Over one million, empty, red envelopes have poured into the White House mail room, symbolizing the empty promise of lives snuffed out in abortion; and with Red Envelope Day planned for tomorrow, coordinators estimate that number could more than double.

The Red Envelope Project is an idea sparked in the mind and prayers of a Massachusetts man, Christ Otto, who envisioned in January thousands of red envelopes sent to the White House, a visual expression of moral outrage over the president's position on abortion.

A religious guy name Christ. How cool is that? Not really so cool. It rhymes with "wrist."

So if they really send 2 million red envelopes, that represents nearly $1 million in postage and office supplies. That should help the economy.

Ken Gurley, a Houston blogger, disagrees with sending red envelopes:

I believe that a heart-change in our nation is needed and that will not come via the US Postal Service, but through prayer.

There you have it, prayer: The all-purpose solution that makes people feel like they're doing something when they're not.

Permalink | Posted in Religion @2:23pm | Comments (23)

Performing For Horses

In the UK: Woman who plays classical music to soothe horses told to get license.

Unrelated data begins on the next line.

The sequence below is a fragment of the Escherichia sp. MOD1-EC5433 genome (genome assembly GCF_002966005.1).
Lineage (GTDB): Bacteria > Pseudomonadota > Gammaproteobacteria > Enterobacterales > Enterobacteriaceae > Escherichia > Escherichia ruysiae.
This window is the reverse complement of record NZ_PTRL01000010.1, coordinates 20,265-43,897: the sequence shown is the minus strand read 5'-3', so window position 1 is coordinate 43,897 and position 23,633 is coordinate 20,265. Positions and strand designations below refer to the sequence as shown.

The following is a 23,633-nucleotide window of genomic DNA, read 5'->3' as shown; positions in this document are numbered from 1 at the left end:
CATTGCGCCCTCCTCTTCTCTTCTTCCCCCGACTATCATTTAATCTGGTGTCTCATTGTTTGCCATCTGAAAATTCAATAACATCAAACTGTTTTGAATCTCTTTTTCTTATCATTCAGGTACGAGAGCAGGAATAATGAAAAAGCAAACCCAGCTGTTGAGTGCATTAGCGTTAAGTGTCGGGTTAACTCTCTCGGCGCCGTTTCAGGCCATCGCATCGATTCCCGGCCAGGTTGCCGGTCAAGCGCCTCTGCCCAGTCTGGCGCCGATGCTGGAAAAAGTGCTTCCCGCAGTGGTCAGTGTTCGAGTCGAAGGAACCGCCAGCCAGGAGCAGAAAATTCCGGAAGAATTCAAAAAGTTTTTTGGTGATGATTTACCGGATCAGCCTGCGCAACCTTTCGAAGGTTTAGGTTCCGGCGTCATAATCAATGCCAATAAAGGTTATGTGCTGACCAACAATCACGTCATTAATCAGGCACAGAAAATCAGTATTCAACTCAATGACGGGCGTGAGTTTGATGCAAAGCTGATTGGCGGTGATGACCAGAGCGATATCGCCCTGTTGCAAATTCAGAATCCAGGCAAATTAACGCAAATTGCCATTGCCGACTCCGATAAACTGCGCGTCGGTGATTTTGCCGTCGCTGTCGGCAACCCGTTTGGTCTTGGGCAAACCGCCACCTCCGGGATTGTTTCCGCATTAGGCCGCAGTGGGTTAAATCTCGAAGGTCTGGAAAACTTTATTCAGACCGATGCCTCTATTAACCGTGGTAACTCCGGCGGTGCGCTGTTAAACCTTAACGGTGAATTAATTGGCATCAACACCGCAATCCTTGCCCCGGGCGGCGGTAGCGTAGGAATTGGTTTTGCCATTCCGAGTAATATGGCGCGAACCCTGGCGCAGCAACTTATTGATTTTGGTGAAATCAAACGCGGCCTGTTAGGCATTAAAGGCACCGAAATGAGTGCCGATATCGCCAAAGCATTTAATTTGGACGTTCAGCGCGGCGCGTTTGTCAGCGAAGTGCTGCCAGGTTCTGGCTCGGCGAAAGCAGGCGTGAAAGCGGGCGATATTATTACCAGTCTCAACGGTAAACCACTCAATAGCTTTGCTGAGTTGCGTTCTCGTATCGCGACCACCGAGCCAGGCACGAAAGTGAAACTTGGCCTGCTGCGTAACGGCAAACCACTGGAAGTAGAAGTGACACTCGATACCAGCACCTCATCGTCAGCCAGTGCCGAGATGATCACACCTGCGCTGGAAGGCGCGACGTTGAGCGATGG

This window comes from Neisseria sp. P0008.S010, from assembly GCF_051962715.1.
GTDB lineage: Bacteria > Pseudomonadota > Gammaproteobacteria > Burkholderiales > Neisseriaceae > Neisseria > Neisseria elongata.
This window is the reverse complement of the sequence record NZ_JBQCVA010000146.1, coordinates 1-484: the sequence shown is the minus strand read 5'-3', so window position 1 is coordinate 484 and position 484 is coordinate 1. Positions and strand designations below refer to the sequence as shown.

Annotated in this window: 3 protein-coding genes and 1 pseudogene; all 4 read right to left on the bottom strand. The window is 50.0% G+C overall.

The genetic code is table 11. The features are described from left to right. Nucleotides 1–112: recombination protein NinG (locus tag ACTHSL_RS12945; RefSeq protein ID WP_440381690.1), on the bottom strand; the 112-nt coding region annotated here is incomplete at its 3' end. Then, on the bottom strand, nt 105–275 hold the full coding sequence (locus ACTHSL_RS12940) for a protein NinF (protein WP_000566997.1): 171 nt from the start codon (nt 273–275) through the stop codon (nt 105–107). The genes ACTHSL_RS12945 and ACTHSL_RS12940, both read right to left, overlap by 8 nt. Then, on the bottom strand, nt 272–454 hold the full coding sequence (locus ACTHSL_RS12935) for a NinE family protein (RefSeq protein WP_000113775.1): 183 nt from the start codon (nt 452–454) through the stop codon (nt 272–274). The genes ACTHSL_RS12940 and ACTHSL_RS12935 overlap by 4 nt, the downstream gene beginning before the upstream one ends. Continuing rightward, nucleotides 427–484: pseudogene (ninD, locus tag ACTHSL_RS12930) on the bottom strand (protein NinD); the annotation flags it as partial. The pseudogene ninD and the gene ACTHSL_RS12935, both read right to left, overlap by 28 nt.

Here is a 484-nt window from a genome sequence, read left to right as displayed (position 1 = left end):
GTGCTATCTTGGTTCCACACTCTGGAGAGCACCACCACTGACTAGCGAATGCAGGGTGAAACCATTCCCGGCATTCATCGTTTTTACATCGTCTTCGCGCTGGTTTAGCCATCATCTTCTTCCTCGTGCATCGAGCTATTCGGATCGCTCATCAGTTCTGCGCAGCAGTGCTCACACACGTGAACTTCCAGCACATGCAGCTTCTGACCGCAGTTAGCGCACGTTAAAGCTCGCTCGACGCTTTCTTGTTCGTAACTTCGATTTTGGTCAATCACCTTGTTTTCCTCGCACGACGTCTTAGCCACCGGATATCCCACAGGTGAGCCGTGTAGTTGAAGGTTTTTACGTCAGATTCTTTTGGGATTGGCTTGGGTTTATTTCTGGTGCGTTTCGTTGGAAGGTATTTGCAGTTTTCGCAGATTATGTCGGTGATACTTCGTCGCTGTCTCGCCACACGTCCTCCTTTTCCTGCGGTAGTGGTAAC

Rosemary Greenway has been playing passages of opera and orchestral symphonies on the radio to the animals at her stables for more than 20 years, convinced that it helps soothe them.

While not all of her staff are quite as fond of the output of Classic FM as she is, Mrs Greenway, 62, kept the radio tuned to the station religiously while mucking out because of the apparent benefits.

But she has dropped the practice after being told that she must pay a 99-pounds annual licence fee as it constitutes a "performance".

Because her stables, the Malthouse Equestrian Centre in Bushton, Wilts, employs more than two people it is treated in the same way as shops, bars and cafes which have to apply for a licence to play the radio.

She received a telephone call from the Performing Right Society - now officially known as PRS for Music - which was targeting stables as part of a drive to get commercial premises to pay for licences.

The PRS denies it:

"Of course, we don't ask people to pay for music played to animals. Mrs Greenway was only asked to pay for music played for staff, like any other workplace."

Someone needs to invent headphones for horses.

Permalink | Posted in Music @9:22am | Comments (14)

Google’s Gags Gathered

Here's a collection of Google April Fools' Pranks 2000 - 2008.

I don't even remember some of them. Maybe it's because they weren't so clever. For example, last year it was Google AdSense for Conversations.